Lifting the Garage Door on Spawn, an Open-Source BEM-Controls Engine.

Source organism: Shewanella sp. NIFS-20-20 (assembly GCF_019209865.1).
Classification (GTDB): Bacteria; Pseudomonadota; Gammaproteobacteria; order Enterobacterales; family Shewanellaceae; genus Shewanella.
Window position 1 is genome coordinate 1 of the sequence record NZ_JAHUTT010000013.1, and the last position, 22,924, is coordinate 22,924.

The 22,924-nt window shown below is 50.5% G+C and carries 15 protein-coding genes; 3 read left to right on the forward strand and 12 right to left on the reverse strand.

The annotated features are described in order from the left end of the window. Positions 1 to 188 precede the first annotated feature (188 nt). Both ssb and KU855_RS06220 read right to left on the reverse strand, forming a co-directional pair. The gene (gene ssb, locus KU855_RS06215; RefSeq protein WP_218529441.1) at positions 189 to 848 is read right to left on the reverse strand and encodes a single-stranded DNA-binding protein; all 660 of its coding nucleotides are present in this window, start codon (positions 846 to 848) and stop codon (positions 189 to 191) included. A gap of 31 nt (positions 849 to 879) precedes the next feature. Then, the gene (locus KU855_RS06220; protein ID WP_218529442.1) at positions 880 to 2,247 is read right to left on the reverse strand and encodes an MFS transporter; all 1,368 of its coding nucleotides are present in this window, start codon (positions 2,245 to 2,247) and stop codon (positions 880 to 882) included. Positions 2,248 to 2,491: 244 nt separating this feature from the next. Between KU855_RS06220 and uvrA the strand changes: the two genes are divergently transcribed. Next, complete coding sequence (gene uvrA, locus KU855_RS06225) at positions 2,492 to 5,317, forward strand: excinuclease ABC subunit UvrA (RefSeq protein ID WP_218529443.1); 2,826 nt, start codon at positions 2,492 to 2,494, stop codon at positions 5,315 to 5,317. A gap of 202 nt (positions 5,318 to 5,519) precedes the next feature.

Spawn is the latest whole-building energy simulation engine developed by the US Department of Energy, National Labs and industry. Whereas EnergyPlus was designed as a successor to DOE-2, Spawn is not a direct successor of–nor is it intended as an imminent replacement for– EnergyPlus. Instead, Spawn reuses parts of EnergyPlus while supporting new use cases in HVAC and controls. Spawn is intended to provide several capabilities that significantly advance beyond EnergyPlus. It is intended to support the evaluation of novel HVAC and district energy systems in a more physically realistic way. Critically, it can model control in a physically realistic way, using portable specifications that can be compiled for execution on control platforms. Spawn is also intended to support co-simulation in an intrinsic way to enable integration with third-party models. This paper describes the software architecture of Spawn from model authoring to compilation and simulation. It explains how Spawn reuses the envelope and daylighting modules of EnergyPlus and couples them to HVAC and control models from the Modelica Buildings Library using the Functional Mockup Interface (FMI) standard. It presents a number of examples that: i) validate Spawn’s coupled simulation approach by comparing its results to those of EnergyPlus, ii) illustrate the Spawn methodology for modeling and simulating HVAC systems, and iii) evaluate the performance of Spawn’s Quantized State System (QSS) time integration algorithms.